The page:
By Dubravka Kolumbic The Central Record
A township monument honoring first responders who lost their lives in the 9/11 tragedy at the World Trade Center in New York City in 2001 is another step closer to fruition.
Township officials unveiled their design choice for the monument, which will be placed at the Main Street fire station, at a recent council meeting.
Last October, the township received a piece of steel from the rubble of the World Trade Center which was destroyed in a terrorist attack on September 11, 2001. The steel was given to the township by the Port Authorities [sic] of New Jersey and New York. Since then, the steel piece has been housed in the lobby of the municipal building while a plan was worked out for its final resting place.
Township engineer Tim Staszewski’s brother was a first responder in New York on September 11, 2001. “To see how this affected (my brother) has really drawn me closer to this project,” Staszewski said before presenting the final monument design to the council and members of Evesham Fire-Rescue who were in attendance at the council meeting.
The location of the monument will be on an approximate 20 feet by 80 feet parcel of grassy area to the west side of the firehouse. Two trees will be removed to make room for the monument. The existing streetscape in front of the firehouse would be extended with a walkway leading up to the monument area and continuing into a patio area and seating wall surrounding the monument. Accent lighting highlighting the beam would be added, and the landscaping surrounding the area would be kept simple, according to Staszewski, so as “not to take away from the memorial itself.” Signage will also be added at the sidewalk, giving an overall description of the monument and its purpose.
The 13-foot-long steel artifact will be mounted vertically, rather than horizontally, saving space, but leading to logistical issues on how to safely secure it. Despite that challenge, Staszewski said he is confident a solution will be found. Mounting the steel beam horizontally, he said, “would not do the steel justice.” Sinking the steel beam into a concrete base has been done by other municipalities, but there was concern that would take much away from the beam itself. Mayor Randy Brown expressed concern that figuring out a solution for mounting the beam vertically would further delay the monument’s completion, to which Staszewski responded that would not be the case.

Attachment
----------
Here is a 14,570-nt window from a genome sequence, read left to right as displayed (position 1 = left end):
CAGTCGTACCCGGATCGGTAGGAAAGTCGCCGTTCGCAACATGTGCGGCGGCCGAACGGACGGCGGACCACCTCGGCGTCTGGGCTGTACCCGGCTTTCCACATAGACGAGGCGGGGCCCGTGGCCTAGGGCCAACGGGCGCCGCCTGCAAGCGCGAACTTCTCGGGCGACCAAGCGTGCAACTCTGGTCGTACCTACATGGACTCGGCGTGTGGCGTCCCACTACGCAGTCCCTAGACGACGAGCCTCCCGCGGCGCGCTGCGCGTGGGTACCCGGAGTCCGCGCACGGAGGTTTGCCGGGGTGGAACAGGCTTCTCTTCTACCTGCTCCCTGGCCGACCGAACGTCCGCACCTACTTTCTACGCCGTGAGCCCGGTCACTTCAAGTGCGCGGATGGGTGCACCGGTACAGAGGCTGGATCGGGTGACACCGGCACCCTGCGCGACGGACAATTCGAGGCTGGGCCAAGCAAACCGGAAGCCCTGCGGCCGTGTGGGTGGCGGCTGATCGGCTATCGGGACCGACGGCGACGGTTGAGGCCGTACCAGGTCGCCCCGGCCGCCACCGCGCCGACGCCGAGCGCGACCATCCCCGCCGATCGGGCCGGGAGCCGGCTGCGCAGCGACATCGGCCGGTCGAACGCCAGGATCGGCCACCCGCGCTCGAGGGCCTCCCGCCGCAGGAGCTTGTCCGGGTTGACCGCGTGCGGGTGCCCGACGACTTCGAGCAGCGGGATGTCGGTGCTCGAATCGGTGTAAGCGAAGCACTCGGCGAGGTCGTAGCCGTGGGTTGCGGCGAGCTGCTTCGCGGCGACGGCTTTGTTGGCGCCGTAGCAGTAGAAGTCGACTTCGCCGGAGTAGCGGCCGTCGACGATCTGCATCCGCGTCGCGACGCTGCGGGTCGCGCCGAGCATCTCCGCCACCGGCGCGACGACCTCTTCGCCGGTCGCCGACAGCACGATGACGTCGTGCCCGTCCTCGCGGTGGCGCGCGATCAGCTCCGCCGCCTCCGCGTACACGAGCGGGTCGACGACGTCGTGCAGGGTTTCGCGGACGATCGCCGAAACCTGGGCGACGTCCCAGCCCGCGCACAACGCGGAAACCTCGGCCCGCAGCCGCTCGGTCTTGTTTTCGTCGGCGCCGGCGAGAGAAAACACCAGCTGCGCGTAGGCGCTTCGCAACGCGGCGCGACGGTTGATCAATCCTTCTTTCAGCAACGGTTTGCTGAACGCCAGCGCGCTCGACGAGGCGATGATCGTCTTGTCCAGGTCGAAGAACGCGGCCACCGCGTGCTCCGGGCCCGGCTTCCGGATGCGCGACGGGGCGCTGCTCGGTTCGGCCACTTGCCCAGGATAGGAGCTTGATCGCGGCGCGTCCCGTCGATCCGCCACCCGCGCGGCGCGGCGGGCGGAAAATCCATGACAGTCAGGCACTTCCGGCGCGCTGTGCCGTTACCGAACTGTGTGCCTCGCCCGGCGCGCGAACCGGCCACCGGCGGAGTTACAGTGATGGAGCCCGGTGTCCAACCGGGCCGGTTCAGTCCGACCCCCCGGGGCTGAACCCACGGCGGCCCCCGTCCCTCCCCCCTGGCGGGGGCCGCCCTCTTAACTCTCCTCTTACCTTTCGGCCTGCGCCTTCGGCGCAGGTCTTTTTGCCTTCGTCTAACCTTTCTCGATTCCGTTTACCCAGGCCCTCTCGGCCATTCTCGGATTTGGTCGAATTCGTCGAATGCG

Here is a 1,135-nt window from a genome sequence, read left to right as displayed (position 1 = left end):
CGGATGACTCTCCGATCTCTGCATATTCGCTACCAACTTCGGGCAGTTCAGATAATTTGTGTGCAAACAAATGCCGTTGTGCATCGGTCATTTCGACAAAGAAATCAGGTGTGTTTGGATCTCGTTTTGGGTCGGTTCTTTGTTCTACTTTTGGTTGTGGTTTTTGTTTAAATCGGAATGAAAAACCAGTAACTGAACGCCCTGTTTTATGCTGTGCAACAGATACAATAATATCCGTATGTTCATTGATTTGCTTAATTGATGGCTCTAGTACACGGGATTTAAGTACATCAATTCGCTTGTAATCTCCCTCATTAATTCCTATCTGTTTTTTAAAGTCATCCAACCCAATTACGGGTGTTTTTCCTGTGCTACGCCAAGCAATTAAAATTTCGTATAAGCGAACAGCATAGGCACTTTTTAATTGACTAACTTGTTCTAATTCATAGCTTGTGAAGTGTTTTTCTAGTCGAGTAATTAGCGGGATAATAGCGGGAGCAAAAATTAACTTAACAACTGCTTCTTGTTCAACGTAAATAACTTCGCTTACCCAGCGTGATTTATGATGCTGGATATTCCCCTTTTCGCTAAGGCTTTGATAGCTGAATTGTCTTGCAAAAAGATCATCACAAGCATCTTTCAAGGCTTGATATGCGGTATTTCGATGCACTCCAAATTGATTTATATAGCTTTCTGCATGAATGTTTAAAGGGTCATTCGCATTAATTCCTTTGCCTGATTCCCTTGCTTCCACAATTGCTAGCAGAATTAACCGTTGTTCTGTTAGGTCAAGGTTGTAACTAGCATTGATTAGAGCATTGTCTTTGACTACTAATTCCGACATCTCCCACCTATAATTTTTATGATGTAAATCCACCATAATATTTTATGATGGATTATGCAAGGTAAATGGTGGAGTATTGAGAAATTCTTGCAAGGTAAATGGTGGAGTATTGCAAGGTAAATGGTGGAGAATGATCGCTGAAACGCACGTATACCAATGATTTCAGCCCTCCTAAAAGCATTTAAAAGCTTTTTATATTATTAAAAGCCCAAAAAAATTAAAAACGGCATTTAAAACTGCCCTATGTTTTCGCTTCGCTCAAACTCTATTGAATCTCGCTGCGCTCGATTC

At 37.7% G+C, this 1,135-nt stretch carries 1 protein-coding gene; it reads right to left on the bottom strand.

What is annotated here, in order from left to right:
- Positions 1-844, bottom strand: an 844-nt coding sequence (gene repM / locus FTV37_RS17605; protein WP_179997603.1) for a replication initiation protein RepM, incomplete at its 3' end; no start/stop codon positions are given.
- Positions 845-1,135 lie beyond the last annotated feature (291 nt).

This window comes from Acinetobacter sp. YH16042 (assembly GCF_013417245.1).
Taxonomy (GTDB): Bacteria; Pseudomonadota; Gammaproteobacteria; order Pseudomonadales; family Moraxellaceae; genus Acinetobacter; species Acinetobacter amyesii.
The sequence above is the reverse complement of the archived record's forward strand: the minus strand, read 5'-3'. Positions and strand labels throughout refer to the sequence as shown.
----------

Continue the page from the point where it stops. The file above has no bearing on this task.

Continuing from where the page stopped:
Continued maintenance of the completed monument area was also discussed. Evesham Fire-Rescue Chief Ted Lowden stated his department would take “full responsibility for it.”
Brown said the township is actively looking for corporate donations of materials and labor toward the project, which Staszewski estimates could cost $75,000 or more, depending on the type of finishes used. The actual construction of the monument area itself could be completed within a month, Staszewski said.
Brown stressed the need for recognizing by name residents who lost their lives in the 9/11 tragedy, either through the purchase of memorial bricks to be laid in the walkway or plaques that could be mounted to the sitting wall.
According to Lowden, Evesham Fire-Rescue plans to add a digital sign in front of the fire house at the same time as the monument project is being completed. The sign could be used by both Evesham Fire-Rescue and the township for communication of important information or events.The township hopes to have the final details on the monument project completed within the next few weeks.